The news three weeks ago that Fujifilm is discontinuing two of its Professional lines did not come as a shock but more a sigh of disappointment.
Fuji Film is discontinuing the film lines; Fujichrome Velvia 100F in 35mm, 120 and 4×5 formats and Fuji Velvia 50 in 4×5 and 8×10 but not 35mm or 120. The fact that Velvia 50 is still available in 35mm and 120 format shows there is still popularity for this film.
Velvia 50 was dropped once before in 2005 due to sourcing raw materials that made up part of the composition of the film. Velvia 50 was re-released into the market in 2007 after synthetic substitute was found for the raw materials. Velvia is a saturated, fine grain film much valued by nature and landscape photographers. The cancellation of the 4×5 and 8×10 may be more due to the lack of people shooting large format photography.
Fuji’s news did not surprise me as Kodak had made a similar statement in March, when they discontinued three of the colour transparency films Kodak Professional Ektachrome E100G, Kodak Professional Ektachrome E100VS Film and Kodak Professional Elite Chrome Extra Colour 100. Kodak’s reason for their action was;
“due to a steady decrease in sales and customer usage, combined with a highly complex product formulation and manufacturing processes….”.
These films are known as colour reversal or transparency films and have a different development process to colour negative films (Colour reversal film uses E6 development and colour negative use C41). Once the film has been developed you don’t need to have pictures printed as you can using a light box, a slide projector or even your window view the images straight away. As a child I remember one relative visiting once a year with his slide show and projecting it onto my grandfather’s living room wall.
Transparency film is what I preferred to use in the studio, mainly because it saved time. Once I had my 120 film back from the lab I could move to the light box and quickly select my images without having to scan the whole roll of film. I was also able with filters to look at how much colour correction had to be made before I sat down at the computer. Whereas with negative film I would spend time scanning every image only to sought through the ones I didn’t want to use.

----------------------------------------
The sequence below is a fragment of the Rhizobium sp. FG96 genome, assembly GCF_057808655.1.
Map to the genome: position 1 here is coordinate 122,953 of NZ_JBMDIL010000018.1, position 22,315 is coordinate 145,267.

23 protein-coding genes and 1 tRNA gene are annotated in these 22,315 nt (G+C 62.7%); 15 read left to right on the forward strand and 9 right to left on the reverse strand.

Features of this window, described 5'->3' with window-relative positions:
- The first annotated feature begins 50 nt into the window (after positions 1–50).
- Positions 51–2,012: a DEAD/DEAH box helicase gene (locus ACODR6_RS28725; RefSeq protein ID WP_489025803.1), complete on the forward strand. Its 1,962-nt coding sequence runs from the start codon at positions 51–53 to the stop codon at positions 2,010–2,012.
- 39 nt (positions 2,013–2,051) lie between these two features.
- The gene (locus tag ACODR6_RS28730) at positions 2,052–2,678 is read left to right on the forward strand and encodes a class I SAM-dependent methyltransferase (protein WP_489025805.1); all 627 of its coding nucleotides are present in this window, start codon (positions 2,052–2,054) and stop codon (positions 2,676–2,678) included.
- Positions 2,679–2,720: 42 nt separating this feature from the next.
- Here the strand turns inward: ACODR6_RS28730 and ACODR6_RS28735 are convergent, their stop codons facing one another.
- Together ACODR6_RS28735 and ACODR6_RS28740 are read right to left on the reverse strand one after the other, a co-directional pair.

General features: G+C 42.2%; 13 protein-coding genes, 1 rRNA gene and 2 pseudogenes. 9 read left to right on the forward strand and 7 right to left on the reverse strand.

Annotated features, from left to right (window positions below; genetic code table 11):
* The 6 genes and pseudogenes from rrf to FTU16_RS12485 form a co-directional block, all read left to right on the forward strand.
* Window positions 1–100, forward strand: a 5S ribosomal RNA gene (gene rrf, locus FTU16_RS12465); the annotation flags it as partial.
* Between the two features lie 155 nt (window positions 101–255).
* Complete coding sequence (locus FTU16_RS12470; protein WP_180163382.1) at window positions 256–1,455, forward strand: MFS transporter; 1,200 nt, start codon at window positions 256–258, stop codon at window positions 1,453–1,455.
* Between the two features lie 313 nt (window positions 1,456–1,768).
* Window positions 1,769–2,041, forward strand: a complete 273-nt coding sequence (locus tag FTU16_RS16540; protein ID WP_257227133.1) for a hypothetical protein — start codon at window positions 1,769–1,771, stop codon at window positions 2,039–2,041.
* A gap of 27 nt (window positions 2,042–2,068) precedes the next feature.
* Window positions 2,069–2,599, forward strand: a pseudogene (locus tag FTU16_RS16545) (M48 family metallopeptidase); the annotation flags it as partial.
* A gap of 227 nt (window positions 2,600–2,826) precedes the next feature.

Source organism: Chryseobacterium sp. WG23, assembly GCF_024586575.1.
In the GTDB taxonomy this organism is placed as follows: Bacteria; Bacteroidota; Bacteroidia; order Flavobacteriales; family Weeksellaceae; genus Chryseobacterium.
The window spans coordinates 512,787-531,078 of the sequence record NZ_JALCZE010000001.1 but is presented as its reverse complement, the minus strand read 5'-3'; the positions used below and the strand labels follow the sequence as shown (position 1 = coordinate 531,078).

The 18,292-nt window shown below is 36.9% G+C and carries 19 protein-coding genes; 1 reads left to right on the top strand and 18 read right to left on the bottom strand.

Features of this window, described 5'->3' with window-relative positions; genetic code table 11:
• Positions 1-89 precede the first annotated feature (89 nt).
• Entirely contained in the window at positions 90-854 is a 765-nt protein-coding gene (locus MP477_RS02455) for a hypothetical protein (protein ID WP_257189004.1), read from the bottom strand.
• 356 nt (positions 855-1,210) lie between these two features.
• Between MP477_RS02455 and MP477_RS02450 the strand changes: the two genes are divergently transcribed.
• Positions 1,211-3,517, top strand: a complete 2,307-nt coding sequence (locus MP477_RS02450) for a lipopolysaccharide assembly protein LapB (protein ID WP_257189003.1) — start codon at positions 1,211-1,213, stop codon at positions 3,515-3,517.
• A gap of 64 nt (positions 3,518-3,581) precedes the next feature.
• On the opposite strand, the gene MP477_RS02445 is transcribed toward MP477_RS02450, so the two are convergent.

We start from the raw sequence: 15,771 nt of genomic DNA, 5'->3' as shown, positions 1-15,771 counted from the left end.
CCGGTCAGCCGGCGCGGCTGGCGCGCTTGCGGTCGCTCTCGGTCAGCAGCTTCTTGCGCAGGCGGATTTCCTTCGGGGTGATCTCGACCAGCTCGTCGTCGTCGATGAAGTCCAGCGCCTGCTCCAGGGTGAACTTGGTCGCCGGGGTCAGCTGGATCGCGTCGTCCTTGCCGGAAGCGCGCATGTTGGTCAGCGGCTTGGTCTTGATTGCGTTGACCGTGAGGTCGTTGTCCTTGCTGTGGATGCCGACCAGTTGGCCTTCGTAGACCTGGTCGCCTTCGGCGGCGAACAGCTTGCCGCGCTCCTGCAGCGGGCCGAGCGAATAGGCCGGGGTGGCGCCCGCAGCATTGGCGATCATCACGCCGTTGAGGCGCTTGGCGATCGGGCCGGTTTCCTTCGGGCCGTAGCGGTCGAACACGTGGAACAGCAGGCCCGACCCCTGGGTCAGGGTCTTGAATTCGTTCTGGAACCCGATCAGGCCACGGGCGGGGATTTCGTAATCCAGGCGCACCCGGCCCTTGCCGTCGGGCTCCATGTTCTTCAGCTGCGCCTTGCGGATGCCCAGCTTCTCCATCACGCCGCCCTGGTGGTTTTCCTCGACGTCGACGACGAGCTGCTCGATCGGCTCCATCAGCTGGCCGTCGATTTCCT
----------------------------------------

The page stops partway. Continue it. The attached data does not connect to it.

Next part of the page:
While it may seem that slide film is losing its profitability, negative film still has some profitability; Kodak has said that they will continue to make Negative film as long as it is still profitable.
The black and white films have been weathering the storm slightly better. Ilford still has full range of films available and have even commented that there sales have been steady. Black and white Photography is an area of expertise and being such it is less a consumer product and not so affected by the changes in the consumer market. There have been a few discontinuations, Fuji Neopan 1600 was discounted. Its use was mainly with sports, journalism, stage shows and astrophotography. Kodak also discontinued in 2010, Plus X 125 but with a reasonable replacement in T-max 100 still available.
Film products have slowly been discontinued. This is not startling as digital photography has really taken off. Since 2007 I would say it has been harder to get film developed in 1 hour like you could before. Mostly the wait can be a day to a week. I had some film developed last year and put onto cd (no prints). What would have taken 5 years ago a day now took a week. This is due to there being a lack of demand from the majority of consumers. Film no longer is a mass consumed product but is becoming more and more an enthusiasts and niche fashion product. Lomogrpahy in the last two years has started to build a huge fan base and Lomography needs film. That being said I have seen a digital back for a Holga.